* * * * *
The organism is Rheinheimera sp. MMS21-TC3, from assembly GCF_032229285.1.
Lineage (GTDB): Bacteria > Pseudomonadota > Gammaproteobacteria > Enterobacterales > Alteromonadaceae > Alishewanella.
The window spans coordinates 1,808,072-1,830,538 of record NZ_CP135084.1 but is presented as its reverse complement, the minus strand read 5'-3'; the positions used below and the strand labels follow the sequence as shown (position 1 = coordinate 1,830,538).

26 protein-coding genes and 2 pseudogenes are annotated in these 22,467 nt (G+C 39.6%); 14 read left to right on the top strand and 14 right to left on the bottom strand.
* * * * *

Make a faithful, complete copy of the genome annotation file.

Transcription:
The organism is Rheinheimera sp. MMS21-TC3, from assembly GCF_032229285.1.
Lineage (GTDB): Bacteria > Pseudomonadota > Gammaproteobacteria > Enterobacterales > Alteromonadaceae > Alishewanella.
The window spans coordinates 1,808,072-1,830,538 of record NZ_CP135084.1 but is presented as its reverse complement, the minus strand read 5'-3'; the positions used below and the strand labels follow the sequence as shown (position 1 = coordinate 1,830,538).

26 protein-coding genes and 2 pseudogenes are annotated in these 22,467 nt (G+C 39.6%); 14 read left to right on the top strand and 14 right to left on the bottom strand.